Shrinking exports drive down industrial outputKorea’s industrial output shrank on-year in January for the first time in 31 months as its export-driven economy is under growing pressure from persistent global market uncertainties, a government report showed yesterday.
According to the report by Statistics Korea, production in the mining and manufacturing industries contracted 2 percent last month from 2010, compared with a 2.8 percent gain in December. This marked the first contraction since June 2009 when the output inched down 0.6 percent.
Industrial production, however, rose 3.3 percent on-month in January after shrinking 0.7 percent in December, the report said.
The country’s service sector output expanded just 0.9 percent on-year last month, with the average operating rate of manufacturers standing at 80.6 percent, a gain of 3.6 percentage points from the month before.
“The output shrank in part due to the falling production of automobiles and audio-video and communications equipment, which dropped 6.9 percent and 11.2 percent, respectively, over the cited period,” the agency said.
The shrinkage came as cloudy external trade conditions and prolonged euro zone debt problems are taking a toll on Korea’s exports.
These declined 7 percent on-year to $41.4 billion in January, with shipments to the euro zone dropping 37.9 percent over the same period.
The country posted a current account deficit for the first time in two years in January. This reached $770 million last month, shifting from a surplus of $2.81 billion the previous month, according to the central bank.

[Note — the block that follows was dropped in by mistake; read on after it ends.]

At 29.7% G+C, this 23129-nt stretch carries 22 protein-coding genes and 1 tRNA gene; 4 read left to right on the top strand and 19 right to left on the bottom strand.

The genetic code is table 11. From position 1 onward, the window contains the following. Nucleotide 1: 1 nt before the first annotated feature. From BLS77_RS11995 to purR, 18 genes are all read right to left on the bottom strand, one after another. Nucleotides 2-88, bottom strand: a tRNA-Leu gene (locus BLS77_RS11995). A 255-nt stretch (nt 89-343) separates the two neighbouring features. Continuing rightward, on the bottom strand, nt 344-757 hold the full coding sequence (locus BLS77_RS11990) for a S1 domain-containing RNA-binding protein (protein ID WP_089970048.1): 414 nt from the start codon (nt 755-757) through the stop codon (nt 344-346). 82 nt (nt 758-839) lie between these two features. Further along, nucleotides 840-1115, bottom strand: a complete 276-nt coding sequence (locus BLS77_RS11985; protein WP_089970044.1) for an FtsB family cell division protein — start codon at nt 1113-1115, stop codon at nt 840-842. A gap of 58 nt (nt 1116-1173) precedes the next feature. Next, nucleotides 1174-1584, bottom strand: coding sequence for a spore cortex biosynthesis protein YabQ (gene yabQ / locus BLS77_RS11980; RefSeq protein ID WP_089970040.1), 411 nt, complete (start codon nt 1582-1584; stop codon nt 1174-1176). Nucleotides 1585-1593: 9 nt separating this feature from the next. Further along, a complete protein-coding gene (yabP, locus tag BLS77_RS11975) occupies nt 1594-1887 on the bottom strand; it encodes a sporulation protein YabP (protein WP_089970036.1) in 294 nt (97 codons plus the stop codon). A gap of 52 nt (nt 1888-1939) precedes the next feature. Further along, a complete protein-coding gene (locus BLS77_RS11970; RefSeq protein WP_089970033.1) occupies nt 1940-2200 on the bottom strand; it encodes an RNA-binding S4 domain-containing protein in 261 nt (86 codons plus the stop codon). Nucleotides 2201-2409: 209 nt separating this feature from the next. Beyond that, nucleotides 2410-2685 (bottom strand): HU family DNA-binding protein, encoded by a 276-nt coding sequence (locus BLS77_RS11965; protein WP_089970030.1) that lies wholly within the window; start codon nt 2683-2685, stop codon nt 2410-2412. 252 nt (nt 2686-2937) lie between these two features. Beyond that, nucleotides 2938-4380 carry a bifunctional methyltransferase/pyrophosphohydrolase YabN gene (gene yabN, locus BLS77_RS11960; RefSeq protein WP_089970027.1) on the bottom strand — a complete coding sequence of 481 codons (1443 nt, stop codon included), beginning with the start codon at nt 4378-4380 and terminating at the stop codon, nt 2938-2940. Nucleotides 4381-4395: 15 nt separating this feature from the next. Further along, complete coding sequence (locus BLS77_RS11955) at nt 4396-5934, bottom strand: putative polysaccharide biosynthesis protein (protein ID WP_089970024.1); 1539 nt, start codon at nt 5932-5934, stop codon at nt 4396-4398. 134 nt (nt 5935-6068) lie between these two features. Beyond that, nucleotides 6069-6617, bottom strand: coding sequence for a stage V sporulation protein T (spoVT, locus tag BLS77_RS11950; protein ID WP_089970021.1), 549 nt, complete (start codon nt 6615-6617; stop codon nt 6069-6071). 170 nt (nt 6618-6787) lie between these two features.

Domestic demand was not helping boost output either as rising oil prices seem to be putting a damper on consumption, analysts said.
Retail sales inched up 0.8 percent on-year in January, but monthly growth slowed to 0.8 percent from December’s 2 percent gain, the report showed.
Dubai crude oil closed at $121.81 per barrel on Tuesday. High oil prices are weighing heavily on Korea, which depends on imports for most of its energy needs.
The central bank kept its key interest rate unchanged for the eighth straight month in February as increased uncertainty regarding the country’s inflation outlook and an economic slowdown continue to challenge the domestic economy.
Analysts said the industrial output figure last month indicated that the economy is losing its momentum in the face of toughening market conditions at home and abroad.
“Korea’s economy seems to be losing its momentum both on export and domestic demand fronts,” said Suh Dae-il, an analyst at Daewoo Securities.
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